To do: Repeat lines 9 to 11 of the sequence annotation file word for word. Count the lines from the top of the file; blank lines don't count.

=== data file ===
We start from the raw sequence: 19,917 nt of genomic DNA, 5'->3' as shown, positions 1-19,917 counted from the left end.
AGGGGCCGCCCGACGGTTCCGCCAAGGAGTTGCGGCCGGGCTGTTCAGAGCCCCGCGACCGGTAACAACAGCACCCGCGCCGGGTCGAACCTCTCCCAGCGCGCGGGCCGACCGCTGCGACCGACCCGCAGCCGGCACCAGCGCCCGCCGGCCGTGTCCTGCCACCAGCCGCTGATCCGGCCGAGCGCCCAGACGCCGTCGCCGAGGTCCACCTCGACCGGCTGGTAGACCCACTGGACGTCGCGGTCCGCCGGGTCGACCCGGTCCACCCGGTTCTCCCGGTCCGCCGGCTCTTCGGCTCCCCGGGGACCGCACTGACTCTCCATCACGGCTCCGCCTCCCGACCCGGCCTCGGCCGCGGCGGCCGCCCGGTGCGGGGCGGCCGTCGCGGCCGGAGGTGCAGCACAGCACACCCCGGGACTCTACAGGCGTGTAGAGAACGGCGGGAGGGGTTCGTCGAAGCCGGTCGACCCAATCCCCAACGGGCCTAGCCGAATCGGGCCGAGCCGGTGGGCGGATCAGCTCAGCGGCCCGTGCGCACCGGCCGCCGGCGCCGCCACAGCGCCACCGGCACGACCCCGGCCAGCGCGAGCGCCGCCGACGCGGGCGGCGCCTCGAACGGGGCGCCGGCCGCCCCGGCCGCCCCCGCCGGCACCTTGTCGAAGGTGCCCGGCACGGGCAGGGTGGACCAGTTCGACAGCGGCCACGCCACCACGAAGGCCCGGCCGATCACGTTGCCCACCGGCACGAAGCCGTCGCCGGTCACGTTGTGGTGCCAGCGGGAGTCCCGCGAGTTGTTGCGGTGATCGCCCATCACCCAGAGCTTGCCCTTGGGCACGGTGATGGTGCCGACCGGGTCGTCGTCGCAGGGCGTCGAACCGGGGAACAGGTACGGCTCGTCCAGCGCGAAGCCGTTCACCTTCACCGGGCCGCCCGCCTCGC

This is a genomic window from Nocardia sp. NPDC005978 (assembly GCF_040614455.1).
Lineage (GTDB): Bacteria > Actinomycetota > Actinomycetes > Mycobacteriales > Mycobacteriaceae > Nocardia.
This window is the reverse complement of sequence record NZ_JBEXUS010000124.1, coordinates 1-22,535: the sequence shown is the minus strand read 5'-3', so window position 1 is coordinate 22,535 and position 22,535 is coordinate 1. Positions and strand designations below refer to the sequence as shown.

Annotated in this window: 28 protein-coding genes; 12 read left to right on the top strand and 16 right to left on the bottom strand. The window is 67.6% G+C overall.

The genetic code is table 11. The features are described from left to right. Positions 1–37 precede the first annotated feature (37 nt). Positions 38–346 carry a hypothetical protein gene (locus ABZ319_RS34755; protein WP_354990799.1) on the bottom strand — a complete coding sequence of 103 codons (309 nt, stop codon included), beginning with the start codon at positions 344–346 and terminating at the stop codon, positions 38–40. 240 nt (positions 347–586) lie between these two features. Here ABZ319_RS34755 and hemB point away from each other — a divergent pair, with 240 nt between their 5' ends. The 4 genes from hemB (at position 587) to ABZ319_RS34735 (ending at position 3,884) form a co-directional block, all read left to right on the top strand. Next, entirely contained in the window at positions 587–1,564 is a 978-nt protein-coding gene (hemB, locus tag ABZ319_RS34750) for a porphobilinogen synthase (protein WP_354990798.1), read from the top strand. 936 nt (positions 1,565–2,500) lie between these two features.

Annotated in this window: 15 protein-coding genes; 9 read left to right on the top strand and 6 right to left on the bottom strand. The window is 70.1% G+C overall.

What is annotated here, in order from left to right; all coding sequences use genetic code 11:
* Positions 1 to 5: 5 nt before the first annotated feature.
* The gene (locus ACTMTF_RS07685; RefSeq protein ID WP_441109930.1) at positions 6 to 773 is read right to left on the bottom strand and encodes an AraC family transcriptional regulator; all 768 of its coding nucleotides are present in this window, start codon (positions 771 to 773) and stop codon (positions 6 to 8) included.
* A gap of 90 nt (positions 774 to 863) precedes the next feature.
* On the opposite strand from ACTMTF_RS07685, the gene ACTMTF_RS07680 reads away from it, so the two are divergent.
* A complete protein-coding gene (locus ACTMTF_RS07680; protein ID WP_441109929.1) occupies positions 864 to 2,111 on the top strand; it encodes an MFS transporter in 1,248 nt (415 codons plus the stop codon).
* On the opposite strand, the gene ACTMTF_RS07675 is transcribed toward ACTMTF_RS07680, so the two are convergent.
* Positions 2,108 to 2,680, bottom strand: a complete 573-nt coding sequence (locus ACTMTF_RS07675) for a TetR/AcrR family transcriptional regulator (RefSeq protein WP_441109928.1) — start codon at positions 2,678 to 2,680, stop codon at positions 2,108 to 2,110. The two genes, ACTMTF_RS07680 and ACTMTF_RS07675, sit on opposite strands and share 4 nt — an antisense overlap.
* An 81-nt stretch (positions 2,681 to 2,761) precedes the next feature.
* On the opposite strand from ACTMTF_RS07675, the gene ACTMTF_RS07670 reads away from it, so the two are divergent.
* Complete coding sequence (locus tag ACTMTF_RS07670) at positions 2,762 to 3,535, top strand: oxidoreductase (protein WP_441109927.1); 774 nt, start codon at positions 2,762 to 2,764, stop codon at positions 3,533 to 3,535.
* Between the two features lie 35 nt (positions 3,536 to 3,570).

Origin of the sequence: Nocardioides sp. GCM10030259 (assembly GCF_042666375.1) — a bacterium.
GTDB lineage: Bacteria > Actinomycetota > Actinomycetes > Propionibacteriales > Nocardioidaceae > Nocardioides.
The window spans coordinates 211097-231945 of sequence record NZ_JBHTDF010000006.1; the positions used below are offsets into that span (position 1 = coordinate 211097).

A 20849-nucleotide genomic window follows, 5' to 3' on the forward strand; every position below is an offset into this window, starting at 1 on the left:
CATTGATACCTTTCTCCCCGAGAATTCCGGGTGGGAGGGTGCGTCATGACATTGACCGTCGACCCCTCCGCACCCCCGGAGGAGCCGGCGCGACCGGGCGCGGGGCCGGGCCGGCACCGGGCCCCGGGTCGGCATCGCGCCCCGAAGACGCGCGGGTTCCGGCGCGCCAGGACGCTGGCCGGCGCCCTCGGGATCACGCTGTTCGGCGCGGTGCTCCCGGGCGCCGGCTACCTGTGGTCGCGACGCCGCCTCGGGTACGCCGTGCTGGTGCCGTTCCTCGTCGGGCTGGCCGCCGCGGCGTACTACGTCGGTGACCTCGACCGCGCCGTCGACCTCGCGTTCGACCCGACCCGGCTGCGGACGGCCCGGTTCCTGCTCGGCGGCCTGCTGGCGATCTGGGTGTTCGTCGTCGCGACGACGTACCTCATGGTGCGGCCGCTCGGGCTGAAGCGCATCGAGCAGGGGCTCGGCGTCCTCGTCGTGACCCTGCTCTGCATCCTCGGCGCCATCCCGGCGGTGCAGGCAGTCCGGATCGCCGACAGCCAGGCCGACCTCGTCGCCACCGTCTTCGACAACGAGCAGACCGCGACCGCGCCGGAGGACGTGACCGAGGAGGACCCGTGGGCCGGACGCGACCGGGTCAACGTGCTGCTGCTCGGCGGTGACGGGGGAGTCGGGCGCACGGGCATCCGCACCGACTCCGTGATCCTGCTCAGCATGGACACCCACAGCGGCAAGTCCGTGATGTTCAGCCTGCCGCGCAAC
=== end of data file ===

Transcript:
What is annotated here, in order from left to right; all coding sequences use genetic code 11:
* Positions 1 to 5: 5 nt before the first annotated feature.
* The gene (locus ACTMTF_RS07685; RefSeq protein ID WP_441109930.1) at positions 6 to 773 is read right to left on the bottom strand and encodes an AraC family transcriptional regulator; all 768 of its coding nucleotides are present in this window, start codon (positions 771 to 773) and stop codon (positions 6 to 8) included.